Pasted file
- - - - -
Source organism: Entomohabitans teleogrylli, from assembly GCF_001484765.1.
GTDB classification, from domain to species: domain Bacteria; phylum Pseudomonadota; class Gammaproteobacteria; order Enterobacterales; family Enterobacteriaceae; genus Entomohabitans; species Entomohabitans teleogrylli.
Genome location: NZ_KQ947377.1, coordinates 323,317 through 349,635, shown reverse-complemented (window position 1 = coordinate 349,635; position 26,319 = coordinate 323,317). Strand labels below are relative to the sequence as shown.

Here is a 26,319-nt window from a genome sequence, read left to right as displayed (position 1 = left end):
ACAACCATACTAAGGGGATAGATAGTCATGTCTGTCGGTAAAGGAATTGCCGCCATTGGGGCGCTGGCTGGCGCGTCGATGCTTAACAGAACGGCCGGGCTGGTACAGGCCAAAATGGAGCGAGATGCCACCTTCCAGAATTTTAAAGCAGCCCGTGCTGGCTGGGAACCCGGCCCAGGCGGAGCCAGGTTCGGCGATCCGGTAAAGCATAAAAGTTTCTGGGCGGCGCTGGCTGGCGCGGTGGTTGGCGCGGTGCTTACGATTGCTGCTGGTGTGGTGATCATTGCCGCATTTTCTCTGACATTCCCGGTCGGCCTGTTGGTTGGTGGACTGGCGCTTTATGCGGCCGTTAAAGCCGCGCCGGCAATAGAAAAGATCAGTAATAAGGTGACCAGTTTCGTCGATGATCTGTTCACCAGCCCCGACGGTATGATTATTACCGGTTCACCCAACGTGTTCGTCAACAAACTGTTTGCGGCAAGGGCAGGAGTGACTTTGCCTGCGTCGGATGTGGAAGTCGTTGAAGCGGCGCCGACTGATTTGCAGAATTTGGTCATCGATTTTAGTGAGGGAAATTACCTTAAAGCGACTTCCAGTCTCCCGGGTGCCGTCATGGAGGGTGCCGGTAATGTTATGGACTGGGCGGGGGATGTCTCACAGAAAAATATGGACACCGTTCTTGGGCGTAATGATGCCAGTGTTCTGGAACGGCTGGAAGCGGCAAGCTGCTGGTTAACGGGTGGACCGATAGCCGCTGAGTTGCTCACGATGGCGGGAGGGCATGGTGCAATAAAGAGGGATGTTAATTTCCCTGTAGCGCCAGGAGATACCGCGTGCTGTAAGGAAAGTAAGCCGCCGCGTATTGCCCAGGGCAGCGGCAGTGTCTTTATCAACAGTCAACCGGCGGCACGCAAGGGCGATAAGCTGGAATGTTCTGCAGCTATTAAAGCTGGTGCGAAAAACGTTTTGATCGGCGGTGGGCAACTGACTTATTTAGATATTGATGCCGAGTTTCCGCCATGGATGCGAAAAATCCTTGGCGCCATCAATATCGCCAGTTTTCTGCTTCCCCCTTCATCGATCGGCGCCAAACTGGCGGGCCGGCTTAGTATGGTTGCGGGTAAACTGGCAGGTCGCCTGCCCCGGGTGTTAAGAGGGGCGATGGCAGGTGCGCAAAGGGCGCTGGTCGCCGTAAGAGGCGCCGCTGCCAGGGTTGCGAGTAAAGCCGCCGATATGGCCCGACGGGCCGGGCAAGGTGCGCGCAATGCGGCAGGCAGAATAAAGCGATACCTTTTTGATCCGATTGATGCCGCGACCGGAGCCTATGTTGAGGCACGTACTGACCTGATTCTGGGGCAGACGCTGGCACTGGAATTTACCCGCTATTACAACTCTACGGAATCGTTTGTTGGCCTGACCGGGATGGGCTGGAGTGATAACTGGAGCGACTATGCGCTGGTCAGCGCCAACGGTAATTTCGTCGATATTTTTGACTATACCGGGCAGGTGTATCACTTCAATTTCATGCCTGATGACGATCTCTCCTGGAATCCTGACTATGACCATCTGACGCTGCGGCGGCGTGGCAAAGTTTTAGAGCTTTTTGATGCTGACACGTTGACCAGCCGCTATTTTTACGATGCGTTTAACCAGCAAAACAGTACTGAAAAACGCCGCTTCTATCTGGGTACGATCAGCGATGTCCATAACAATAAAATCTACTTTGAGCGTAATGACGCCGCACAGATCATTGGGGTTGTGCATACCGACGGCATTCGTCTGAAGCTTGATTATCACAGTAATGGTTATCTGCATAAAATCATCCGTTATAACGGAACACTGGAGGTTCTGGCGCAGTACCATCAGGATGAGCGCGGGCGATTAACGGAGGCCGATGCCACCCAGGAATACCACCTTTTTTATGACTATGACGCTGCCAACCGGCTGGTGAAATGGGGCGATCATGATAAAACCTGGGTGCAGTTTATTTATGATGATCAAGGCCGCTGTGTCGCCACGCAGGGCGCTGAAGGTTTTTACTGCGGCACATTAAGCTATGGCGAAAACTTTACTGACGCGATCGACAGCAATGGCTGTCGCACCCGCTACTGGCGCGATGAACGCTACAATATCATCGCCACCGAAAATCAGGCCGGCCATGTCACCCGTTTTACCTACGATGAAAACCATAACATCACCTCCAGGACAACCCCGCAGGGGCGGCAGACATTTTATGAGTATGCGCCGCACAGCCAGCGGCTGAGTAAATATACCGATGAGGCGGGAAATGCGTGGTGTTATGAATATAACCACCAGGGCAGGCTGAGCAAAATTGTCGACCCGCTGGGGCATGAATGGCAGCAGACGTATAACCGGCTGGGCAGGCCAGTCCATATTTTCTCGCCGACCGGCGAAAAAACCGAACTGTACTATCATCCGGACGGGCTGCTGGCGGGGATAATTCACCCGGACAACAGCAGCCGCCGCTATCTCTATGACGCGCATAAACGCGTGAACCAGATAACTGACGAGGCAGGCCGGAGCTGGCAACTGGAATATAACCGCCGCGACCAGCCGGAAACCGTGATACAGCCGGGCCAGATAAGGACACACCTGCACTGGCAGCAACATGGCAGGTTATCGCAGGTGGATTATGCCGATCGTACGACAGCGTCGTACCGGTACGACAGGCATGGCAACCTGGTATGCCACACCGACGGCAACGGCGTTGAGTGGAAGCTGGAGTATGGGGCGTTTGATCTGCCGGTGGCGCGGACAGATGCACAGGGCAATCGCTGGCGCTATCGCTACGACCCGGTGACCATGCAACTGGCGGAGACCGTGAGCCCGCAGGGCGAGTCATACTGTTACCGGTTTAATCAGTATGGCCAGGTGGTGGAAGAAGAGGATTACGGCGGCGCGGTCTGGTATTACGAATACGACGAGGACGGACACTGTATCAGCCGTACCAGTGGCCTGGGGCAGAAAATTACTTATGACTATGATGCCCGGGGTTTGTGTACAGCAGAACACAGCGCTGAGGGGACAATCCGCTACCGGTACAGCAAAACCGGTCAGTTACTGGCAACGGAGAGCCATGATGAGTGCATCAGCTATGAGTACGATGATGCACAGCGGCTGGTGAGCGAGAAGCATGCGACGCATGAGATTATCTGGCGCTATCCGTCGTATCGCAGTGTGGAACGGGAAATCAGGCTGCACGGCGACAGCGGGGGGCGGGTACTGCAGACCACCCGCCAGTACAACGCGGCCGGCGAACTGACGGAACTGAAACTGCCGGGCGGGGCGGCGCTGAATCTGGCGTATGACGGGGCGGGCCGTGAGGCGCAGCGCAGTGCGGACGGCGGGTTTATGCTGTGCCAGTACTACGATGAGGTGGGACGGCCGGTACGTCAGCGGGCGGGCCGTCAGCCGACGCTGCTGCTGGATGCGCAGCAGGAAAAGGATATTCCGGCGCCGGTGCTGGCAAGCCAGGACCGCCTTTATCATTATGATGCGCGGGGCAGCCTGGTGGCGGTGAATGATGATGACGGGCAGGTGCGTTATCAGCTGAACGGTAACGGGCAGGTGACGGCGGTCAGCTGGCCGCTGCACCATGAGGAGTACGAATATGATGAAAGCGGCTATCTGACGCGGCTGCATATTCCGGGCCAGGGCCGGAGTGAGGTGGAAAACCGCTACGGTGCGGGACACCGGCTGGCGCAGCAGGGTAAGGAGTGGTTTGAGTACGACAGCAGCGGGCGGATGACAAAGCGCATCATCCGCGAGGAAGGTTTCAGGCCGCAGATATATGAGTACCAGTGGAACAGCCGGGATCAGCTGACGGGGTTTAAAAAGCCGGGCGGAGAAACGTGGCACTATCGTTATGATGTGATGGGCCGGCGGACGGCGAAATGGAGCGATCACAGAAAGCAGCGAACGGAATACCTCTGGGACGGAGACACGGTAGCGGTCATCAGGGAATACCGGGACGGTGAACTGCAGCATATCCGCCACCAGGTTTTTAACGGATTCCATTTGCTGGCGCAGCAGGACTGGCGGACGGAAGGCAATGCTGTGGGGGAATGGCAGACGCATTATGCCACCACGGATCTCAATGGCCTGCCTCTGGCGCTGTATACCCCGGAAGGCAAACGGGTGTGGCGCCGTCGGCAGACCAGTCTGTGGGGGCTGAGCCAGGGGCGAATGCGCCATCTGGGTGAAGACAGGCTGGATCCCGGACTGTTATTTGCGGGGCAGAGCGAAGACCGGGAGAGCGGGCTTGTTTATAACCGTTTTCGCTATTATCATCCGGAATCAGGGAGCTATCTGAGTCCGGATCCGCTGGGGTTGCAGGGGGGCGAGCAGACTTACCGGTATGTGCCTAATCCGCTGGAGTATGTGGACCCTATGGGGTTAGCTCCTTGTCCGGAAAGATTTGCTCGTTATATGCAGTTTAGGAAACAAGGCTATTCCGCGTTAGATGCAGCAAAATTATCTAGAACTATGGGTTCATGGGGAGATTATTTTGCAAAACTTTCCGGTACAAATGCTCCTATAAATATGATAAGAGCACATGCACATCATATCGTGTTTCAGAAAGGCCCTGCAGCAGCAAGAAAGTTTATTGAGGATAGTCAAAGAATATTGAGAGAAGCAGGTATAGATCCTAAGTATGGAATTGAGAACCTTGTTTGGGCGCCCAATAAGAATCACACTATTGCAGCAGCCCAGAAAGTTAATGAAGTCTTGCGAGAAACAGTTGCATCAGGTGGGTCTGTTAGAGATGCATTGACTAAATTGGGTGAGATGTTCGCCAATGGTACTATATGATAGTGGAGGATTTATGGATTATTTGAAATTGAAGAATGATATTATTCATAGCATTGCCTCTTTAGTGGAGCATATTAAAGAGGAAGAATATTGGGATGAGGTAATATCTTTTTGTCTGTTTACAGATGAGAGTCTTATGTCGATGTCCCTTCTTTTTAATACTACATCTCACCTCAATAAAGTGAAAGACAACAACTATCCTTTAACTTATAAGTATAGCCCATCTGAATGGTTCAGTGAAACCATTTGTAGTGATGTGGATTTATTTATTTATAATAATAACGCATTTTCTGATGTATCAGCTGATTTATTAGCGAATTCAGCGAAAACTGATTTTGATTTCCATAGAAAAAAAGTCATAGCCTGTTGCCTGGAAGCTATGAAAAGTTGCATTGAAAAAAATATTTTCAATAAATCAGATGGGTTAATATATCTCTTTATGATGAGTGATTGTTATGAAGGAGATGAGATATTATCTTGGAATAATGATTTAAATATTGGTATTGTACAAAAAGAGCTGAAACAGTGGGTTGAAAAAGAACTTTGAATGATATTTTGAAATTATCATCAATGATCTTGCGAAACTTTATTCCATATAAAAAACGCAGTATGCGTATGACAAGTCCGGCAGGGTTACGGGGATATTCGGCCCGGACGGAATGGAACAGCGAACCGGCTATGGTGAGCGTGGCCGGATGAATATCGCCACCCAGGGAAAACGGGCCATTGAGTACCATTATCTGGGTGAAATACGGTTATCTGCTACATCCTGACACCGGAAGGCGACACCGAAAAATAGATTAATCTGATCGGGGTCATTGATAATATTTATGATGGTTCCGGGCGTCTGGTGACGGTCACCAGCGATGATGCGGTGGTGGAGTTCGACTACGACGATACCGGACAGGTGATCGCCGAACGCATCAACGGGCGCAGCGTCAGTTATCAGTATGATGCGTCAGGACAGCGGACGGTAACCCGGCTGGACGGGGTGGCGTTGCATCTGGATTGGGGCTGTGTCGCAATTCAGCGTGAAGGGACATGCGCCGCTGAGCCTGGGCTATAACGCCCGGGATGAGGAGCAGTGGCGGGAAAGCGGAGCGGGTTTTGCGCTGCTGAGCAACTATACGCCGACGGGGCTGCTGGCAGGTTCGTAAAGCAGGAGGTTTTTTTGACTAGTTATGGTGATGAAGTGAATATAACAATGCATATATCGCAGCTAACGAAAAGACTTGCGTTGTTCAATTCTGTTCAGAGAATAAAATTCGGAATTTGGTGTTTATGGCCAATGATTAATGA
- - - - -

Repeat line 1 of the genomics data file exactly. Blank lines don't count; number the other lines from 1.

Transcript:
Source organism: Entomohabitans teleogrylli, from assembly GCF_001484765.1.